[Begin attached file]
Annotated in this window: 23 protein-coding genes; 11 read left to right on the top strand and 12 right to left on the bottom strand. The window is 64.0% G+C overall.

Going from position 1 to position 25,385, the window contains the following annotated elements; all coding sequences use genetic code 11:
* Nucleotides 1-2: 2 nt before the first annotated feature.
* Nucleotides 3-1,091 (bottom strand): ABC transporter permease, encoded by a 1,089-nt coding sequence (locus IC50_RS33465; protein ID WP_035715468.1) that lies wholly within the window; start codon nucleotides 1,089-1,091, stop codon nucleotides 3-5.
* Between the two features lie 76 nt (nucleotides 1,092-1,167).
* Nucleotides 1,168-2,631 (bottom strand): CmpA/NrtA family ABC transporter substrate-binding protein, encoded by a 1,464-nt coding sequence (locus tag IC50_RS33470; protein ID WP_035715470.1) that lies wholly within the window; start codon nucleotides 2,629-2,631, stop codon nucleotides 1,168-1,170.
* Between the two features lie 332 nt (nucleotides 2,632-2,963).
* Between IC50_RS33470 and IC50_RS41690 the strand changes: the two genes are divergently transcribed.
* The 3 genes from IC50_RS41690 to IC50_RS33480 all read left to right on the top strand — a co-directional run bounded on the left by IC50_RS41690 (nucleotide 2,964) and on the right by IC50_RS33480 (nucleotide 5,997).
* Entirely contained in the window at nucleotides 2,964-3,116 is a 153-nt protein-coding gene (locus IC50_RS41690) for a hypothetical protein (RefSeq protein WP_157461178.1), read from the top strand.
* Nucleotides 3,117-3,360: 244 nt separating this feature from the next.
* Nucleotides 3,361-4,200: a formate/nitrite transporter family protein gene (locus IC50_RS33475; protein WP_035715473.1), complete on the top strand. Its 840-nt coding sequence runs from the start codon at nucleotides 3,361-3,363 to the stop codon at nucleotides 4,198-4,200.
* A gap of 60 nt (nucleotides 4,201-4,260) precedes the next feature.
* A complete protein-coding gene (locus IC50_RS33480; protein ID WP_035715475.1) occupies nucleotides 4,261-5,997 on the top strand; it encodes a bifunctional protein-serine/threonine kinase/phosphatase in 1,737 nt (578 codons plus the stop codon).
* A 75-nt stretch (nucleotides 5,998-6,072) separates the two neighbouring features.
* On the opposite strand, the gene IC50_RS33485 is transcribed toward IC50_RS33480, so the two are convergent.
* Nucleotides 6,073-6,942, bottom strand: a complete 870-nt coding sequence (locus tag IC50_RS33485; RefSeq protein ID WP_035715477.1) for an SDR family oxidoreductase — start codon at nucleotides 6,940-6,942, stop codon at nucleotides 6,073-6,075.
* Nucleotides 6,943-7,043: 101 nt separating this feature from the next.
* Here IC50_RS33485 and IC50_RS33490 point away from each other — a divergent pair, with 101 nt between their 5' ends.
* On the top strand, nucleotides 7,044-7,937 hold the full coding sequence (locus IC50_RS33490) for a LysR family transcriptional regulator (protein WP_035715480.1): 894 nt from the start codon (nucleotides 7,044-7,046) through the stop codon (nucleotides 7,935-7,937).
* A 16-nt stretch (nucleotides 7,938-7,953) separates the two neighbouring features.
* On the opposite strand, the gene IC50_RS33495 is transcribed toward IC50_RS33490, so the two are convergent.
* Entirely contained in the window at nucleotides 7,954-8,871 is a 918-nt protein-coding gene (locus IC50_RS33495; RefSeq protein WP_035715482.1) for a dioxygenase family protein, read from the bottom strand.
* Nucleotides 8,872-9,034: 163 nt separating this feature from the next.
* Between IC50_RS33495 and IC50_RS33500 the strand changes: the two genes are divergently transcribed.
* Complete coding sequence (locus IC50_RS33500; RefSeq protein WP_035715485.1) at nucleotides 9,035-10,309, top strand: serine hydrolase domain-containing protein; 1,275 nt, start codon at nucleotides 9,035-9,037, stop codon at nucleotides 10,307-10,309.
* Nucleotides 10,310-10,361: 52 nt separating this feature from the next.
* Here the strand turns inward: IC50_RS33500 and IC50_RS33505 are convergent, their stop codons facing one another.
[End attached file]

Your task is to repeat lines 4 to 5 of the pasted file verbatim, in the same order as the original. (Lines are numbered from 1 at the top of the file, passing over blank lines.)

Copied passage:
* Nucleotides 3-1,091 (bottom strand): ABC transporter permease, encoded by a 1,089-nt coding sequence (locus IC50_RS33465; protein ID WP_035715468.1) that lies wholly within the window; start codon nucleotides 1,089-1,091, stop codon nucleotides 3-5.
* Between the two features lie 76 nt (nucleotides 1,092-1,167).